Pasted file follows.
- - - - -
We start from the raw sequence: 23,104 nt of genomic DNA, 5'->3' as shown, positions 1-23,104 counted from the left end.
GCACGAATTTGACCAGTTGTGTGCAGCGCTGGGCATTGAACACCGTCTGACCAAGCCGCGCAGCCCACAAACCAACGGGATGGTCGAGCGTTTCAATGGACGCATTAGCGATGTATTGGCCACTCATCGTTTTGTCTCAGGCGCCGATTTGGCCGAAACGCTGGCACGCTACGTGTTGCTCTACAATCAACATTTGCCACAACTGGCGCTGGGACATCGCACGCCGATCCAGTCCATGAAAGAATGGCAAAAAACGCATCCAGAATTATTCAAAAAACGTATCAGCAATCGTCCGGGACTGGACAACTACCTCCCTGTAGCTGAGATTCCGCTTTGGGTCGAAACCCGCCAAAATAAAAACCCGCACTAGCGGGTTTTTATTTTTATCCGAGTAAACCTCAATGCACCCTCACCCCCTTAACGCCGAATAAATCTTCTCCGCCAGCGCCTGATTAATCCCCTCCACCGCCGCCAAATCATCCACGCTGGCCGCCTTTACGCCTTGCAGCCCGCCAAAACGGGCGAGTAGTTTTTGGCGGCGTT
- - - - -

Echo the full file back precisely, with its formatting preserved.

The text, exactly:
We start from the raw sequence: 23,104 nt of genomic DNA, 5'->3' as shown, positions 1-23,104 counted from the left end.
GCACGAATTTGACCAGTTGTGTGCAGCGCTGGGCATTGAACACCGTCTGACCAAGCCGCGCAGCCCACAAACCAACGGGATGGTCGAGCGTTTCAATGGACGCATTAGCGATGTATTGGCCACTCATCGTTTTGTCTCAGGCGCCGATTTGGCCGAAACGCTGGCACGCTACGTGTTGCTCTACAATCAACATTTGCCACAACTGGCGCTGGGACATCGCACGCCGATCCAGTCCATGAAAGAATGGCAAAAAACGCATCCAGAATTATTCAAAAAACGTATCAGCAATCGTCCGGGACTGGACAACTACCTCCCTGTAGCTGAGATTCCGCTTTGGGTCGAAACCCGCCAAAATAAAAACCCGCACTAGCGGGTTTTTATTTTTATCCGAGTAAACCTCAATGCACCCTCACCCCCTTAACGCCGAATAAATCTTCTCCGCCAGCGCCTGATTAATCCCCTCCACCGCCGCCAAATCATCCACGCTGGCCGCCTTTACGCCTTGCAGCCCGCCAAAACGGGCGAGTAGTTTTTGGCGGCGTT